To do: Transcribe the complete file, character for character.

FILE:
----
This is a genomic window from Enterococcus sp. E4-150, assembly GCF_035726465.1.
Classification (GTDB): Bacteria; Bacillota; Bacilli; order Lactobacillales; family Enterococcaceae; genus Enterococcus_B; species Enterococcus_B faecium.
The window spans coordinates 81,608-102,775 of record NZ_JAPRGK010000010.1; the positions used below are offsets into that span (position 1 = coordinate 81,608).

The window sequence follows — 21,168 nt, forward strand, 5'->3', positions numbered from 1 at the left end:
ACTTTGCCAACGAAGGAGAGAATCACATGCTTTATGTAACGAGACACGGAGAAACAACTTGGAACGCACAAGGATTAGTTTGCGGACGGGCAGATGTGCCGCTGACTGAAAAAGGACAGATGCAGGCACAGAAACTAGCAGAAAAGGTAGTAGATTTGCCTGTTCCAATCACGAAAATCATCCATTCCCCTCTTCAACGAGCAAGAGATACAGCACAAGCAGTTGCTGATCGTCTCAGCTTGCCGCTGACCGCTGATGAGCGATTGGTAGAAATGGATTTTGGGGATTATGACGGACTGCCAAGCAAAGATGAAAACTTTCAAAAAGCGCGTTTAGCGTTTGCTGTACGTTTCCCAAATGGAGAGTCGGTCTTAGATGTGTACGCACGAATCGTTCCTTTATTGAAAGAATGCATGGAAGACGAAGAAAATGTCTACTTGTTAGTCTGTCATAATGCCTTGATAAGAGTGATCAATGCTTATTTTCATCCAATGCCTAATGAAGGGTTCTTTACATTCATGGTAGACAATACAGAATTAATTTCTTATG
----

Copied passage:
This is a genomic window from Enterococcus sp. E4-150, assembly GCF_035726465.1.
Classification (GTDB): Bacteria; Bacillota; Bacilli; order Lactobacillales; family Enterococcaceae; genus Enterococcus_B; species Enterococcus_B faecium.
The window spans coordinates 81,608-102,775 of record NZ_JAPRGK010000010.1; the positions used below are offsets into that span (position 1 = coordinate 81,608).

The window sequence follows — 21,168 nt, forward strand, 5'->3', positions numbered from 1 at the left end:
ACTTTGCCAACGAAGGAGAGAATCACATGCTTTATGTAACGAGACACGGAGAAACAACTTGGAACGCACAAGGATTAGTTTGCGGACGGGCAGATGTGCCGCTGACTGAAAAAGGACAGATGCAGGCACAGAAACTAGCAGAAAAGGTAGTAGATTTGCCTGTTCCAATCACGAAAATCATCCATTCCCCTCTTCAACGAGCAAGAGATACAGCACAAGCAGTTGCTGATCGTCTCAGCTTGCCGCTGACCGCTGATGAGCGATTGGTAGAAATGGATTTTGGGGATTATGACGGACTGCCAAGCAAAGATGAAAACTTTCAAAAAGCGCGTTTAGCGTTTGCTGTACGTTTCCCAAATGGAGAGTCGGTCTTAGATGTGTACGCACGAATCGTTCCTTTATTGAAAGAATGCATGGAAGACGAAGAAAATGTCTACTTGTTAGTCTGTCATAATGCCTTGATAAGAGTGATCAATGCTTATTTTCATCCAATGCCTAATGAAGGGTTCTTTACATTCATGGTAGACAATACAGAATTAATTTCTTATG